“Backtracking is often a derogatory term used to describe a situation in a game where the player must return to previously encountered locations in order to continue advancing the game”
Most of the time, backtracking is annoying, even when realism-wise it’s a little dubious how the game’s hero is able to make it all the way out of perilous situation X while off camera. But as is usually the case, the real answer on backtracking is “it depends”. Sometimes, in small doses, it can be very effective.
Hotline Miami (Steam link) is a super-violent action game that has earned a lot of attention as an indie PC title released in October 2012. It uses backtracking in a brilliant fashion – to really hammer home the game’s own meta-commentary on violence in games.
I’m a fan of board games. I’m also a fan of good design. Naturally then, I’m a fan of well designed board game boxes. I’ve backed a few board game related Kickstarter projects in recent memory, and there are two that have particularly standout packaging – in both good and bad ways.
On one hand, we have Dungeon Roll with a shelf-unfriendly box but a perfect touch on a closing mechanism. And on the other hand, The Great Heartland Hauling Co. features a great travel-sized box that will probably dump its contents all over your bag if you attempt to travel with it. Read on for more!
Achievements are a staple of gaming these days. Since Microsoft popularized the concept with the XBox 360, most gaming platforms have a centralized achievement bank. Even mobile games – Apple’s GameCenter launched with achievements in 2010 (though not the first achievement platform on iOS), and Google announced Google Play Games in May 2013.
Achievements can bring a whole different angle of entertainment to a game, and add to its longevity. But only if your achievements aren’t terrible. Steve Bromley’s Games User Research blog lists 5 achievement sins, though I’m only going to talk about one type – when achievements are so epic, they jump the shark. I have three examples of iOS-translated board games that have achievements geared toward serious players only.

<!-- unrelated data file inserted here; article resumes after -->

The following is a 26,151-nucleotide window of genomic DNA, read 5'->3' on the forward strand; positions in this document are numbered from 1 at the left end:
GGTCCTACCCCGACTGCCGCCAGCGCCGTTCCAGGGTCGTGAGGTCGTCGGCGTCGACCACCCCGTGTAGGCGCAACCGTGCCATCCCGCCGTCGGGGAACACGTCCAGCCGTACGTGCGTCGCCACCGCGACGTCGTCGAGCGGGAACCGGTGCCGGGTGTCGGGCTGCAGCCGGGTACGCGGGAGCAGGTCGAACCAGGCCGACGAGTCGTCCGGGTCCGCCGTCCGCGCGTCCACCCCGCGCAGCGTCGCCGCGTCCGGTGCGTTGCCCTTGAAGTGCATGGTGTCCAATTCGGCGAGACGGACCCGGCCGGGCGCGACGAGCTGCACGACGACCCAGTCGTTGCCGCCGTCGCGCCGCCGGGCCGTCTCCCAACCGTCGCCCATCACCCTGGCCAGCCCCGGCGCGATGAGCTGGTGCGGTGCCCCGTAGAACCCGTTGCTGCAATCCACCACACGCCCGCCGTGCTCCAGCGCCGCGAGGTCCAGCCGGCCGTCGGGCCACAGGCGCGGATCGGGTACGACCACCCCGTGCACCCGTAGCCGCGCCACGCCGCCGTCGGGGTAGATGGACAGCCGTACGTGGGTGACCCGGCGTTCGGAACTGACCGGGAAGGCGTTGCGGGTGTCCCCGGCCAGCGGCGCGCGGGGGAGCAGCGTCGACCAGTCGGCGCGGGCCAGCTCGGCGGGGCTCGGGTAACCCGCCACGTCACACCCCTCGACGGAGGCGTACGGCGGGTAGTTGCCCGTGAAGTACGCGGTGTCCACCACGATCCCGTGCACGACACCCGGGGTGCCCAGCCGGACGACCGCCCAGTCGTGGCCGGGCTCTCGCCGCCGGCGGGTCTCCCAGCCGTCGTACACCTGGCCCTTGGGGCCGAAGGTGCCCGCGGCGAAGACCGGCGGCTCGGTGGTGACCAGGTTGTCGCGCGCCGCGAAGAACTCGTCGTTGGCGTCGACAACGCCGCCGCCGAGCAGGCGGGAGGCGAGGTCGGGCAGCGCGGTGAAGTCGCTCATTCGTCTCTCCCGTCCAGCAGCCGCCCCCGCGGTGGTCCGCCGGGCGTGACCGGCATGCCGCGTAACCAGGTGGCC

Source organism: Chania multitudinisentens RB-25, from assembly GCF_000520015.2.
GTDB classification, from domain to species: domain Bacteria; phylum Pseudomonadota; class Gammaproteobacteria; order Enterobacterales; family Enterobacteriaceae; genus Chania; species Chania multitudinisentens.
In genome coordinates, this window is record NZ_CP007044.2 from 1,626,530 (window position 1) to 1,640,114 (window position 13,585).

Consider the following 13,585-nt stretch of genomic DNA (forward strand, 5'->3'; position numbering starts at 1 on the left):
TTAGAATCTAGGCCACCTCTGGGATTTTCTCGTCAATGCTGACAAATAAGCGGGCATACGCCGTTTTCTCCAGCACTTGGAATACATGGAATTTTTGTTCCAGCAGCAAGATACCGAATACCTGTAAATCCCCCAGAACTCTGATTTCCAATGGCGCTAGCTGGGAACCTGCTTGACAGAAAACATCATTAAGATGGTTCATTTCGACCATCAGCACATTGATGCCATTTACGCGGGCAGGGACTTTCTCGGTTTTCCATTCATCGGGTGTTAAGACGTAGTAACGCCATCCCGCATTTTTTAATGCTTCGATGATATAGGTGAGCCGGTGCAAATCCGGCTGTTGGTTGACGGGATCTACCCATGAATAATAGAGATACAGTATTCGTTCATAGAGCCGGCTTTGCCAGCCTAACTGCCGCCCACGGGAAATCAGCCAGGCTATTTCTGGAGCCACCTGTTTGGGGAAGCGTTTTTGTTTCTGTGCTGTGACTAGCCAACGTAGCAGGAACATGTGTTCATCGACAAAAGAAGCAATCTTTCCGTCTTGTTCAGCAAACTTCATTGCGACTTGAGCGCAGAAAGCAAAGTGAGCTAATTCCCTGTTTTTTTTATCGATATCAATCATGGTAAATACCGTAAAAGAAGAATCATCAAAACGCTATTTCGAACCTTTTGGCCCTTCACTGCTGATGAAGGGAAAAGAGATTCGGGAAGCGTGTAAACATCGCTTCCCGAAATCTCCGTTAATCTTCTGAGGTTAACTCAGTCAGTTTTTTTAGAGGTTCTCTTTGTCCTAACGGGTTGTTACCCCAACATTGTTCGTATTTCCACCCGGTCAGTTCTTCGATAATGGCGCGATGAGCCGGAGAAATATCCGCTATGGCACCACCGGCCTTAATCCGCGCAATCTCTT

As of this writing, Tiger Woods PGA Tour 12 is the only version of the classic golf sim to make it to iOS (iTunes link) and Android (Google Play link) platforms. For some reason golf is one of those genres of games that are way more fun than I expect them to be. Of course, this being a game produced by EA in 2013, the in-app purchase nagging is a little bit annoying, but this is still an entertaining diversion.
However, it doesn’t start out on a great foot. Creating your own custom golfer has been a staple of the series since way back in 2004, and it’s a fun part of the Tiger Woods Golf experience. It’s the first thing the game drops you into here, and it’s a little bit clunky for a variety of reasons. Let’s walk through this process.
The draw of portable gaming is simple – life doesn’t always make it easy to be tied down to a TV (or your computer) for a full-on gaming experience. Sometimes, you get stuck in the car for four hours and need to play a little Pokemon to relax. Mobile gaming makes it even easier with no lack of quality time-fillers that are already in your pocket.
For many situations, portable gaming means a need either for headphones or for an experience without sound at all. It would, after all, be irritating if everybody in the line at Subway was playing Angry Birds with the sound cranked up on their phone. So most respectful people (that don’t have headphones handy) will switch their phone to silent mode. The problem comes in when disrespectful games choose to ignore this, and play sounds anyway. Like Madden 11 HD for iPad.